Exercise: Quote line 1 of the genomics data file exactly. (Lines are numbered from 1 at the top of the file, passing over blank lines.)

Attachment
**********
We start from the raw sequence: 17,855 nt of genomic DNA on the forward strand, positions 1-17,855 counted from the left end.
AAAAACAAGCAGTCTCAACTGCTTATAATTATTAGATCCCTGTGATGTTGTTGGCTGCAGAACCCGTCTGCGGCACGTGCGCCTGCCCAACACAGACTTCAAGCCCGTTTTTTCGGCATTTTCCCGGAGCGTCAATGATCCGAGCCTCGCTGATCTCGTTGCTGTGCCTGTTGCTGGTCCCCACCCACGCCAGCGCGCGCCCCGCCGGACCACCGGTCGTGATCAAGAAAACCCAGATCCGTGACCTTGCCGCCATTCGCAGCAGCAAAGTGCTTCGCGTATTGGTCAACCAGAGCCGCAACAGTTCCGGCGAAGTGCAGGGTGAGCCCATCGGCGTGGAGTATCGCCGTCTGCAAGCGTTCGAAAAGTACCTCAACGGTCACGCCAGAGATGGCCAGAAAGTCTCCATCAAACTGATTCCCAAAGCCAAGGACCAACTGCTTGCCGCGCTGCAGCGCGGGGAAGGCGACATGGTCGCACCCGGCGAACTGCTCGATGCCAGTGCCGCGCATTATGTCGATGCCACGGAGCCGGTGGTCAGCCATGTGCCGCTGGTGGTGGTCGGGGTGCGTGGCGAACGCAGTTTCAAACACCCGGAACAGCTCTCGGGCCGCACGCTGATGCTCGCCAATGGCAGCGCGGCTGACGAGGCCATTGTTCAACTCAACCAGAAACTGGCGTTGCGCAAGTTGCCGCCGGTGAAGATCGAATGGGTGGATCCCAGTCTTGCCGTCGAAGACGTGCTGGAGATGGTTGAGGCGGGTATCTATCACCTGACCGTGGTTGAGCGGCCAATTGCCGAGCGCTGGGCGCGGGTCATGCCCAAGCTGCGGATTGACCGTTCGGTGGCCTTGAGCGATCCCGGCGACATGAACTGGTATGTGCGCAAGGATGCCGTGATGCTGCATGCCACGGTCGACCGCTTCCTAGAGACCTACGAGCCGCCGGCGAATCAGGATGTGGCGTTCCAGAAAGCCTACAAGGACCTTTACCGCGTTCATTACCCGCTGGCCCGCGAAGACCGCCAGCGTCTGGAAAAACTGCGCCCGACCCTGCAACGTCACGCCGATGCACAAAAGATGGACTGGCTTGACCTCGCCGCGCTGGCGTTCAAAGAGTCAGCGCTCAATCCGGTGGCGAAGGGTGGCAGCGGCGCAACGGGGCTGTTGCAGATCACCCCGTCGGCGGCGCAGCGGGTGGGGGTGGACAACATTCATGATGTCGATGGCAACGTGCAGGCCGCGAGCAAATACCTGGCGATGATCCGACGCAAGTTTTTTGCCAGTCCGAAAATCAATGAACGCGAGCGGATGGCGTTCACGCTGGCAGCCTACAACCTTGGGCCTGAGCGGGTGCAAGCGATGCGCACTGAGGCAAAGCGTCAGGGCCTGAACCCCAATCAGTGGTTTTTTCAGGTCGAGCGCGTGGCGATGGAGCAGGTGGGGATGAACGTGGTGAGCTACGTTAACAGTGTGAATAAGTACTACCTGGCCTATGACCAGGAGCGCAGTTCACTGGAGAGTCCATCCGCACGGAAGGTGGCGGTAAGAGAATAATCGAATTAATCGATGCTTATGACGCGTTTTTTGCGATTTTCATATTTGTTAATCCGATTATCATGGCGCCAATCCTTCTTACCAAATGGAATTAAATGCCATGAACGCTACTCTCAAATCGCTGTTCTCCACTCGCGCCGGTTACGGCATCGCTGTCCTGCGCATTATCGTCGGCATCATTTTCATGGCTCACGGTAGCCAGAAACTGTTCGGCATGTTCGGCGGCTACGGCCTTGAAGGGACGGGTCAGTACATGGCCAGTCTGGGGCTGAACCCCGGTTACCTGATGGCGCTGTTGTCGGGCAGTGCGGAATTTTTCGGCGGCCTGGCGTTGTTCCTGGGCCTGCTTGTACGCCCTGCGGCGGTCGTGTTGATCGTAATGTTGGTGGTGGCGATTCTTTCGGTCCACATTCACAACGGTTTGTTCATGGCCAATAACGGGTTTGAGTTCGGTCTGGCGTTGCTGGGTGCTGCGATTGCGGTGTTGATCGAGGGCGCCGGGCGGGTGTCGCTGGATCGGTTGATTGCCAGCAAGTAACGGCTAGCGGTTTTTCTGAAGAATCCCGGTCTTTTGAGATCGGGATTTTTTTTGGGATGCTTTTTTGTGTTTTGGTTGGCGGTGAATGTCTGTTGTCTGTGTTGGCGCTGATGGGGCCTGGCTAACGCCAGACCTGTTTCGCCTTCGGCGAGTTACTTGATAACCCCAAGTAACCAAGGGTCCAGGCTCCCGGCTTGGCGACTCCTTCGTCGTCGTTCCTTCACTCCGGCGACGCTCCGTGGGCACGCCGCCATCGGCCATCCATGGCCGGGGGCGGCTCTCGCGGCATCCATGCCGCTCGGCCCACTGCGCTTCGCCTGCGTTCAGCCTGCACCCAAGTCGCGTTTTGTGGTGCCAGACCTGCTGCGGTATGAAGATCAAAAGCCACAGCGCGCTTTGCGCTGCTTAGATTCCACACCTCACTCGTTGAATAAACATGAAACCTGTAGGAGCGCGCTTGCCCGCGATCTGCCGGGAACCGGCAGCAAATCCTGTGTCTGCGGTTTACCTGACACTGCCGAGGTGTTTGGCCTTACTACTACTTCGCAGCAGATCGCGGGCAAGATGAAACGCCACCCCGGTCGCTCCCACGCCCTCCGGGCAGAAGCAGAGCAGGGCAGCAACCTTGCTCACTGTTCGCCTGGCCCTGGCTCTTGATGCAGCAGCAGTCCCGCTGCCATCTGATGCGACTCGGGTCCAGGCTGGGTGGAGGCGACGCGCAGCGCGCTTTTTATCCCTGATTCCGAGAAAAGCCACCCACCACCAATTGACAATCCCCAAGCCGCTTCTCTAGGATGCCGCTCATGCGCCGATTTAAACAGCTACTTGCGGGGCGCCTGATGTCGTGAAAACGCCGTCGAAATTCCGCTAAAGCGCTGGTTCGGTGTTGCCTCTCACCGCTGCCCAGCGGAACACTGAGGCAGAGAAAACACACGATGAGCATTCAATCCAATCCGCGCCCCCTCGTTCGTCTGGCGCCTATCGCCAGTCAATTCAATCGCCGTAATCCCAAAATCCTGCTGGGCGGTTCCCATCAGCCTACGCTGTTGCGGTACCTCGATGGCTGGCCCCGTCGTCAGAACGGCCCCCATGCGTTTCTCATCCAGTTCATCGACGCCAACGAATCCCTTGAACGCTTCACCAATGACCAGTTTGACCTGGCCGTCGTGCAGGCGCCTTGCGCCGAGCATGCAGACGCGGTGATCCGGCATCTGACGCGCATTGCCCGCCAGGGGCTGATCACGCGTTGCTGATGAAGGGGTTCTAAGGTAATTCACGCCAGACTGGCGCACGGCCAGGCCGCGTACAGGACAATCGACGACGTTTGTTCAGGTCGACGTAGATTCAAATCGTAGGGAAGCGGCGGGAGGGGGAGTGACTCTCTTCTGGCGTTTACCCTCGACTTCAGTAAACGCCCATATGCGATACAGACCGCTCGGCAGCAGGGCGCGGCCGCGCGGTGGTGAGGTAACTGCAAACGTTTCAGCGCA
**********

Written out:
We start from the raw sequence: 17,855 nt of genomic DNA on the forward strand, positions 1-17,855 counted from the left end.